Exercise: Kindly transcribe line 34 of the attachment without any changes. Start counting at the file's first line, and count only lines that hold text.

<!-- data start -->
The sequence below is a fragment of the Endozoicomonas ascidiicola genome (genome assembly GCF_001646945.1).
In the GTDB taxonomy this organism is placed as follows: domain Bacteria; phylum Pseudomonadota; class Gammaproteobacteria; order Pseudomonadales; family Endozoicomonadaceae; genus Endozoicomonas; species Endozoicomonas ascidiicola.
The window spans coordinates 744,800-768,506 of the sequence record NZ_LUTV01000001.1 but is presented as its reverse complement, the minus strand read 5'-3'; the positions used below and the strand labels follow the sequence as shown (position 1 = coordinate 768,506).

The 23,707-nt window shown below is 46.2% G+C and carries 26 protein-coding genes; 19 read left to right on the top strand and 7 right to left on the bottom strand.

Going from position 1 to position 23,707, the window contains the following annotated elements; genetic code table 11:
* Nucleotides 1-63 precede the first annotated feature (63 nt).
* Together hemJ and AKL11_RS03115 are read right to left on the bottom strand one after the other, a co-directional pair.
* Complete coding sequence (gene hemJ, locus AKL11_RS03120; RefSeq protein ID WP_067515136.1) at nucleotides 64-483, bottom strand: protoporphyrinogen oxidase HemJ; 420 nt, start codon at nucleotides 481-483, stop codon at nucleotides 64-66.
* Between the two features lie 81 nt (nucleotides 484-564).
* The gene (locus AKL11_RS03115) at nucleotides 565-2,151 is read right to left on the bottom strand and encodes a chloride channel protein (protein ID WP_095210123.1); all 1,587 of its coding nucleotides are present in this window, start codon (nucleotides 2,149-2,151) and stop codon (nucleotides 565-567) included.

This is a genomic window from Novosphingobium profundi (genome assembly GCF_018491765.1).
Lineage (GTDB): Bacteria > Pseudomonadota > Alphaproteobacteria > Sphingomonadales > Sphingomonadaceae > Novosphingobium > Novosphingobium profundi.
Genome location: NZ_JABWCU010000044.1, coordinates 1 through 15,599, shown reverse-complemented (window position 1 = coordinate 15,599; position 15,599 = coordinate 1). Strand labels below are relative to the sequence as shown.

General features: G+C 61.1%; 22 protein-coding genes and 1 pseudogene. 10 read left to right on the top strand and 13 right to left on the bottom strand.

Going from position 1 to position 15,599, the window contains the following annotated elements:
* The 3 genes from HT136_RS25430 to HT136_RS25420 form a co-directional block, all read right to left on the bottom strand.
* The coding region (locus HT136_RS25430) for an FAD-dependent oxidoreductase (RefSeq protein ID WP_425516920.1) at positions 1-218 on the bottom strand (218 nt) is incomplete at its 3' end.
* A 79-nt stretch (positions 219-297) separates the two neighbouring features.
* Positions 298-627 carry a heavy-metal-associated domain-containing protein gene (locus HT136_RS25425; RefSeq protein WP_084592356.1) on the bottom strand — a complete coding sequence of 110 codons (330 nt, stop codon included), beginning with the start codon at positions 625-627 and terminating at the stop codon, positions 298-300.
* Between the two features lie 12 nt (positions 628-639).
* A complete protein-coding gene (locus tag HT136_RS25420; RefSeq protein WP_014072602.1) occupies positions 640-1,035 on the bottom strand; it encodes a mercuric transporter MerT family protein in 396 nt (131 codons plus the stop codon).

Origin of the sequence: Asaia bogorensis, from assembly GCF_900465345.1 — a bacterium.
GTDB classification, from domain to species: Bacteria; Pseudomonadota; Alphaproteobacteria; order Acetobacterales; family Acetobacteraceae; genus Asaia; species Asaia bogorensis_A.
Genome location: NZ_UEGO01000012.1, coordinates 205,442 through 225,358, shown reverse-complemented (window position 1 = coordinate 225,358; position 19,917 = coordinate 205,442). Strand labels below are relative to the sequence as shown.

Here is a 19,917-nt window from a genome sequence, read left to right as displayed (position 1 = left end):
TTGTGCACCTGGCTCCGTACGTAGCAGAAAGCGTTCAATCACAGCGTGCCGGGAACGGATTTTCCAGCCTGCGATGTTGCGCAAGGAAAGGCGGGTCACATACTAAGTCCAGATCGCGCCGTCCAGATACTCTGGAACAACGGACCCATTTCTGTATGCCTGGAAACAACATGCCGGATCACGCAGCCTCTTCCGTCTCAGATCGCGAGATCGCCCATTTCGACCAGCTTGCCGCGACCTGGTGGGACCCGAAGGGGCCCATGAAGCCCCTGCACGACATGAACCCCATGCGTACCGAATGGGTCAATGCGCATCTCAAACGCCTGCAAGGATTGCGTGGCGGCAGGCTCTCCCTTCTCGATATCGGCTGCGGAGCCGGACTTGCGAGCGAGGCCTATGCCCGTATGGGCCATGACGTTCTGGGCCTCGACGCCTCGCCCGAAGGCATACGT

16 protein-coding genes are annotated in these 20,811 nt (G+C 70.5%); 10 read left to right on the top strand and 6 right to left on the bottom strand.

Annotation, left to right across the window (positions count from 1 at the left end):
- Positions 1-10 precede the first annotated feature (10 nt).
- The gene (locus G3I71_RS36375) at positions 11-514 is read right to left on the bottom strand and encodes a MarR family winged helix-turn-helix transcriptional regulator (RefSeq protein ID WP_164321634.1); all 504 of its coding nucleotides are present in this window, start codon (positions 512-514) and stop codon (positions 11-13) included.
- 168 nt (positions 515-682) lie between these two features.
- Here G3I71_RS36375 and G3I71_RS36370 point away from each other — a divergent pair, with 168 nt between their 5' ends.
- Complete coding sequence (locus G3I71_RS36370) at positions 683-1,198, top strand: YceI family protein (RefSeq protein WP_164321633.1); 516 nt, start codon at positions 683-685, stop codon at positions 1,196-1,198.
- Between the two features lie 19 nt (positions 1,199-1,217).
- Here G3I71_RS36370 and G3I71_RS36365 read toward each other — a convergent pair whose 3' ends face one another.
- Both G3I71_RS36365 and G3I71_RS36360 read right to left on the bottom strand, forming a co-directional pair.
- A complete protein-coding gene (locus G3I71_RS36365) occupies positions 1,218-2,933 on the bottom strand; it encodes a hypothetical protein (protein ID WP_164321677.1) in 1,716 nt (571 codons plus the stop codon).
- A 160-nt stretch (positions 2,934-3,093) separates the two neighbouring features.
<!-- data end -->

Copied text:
- Between the two features lie 19 nt (positions 1,199-1,217).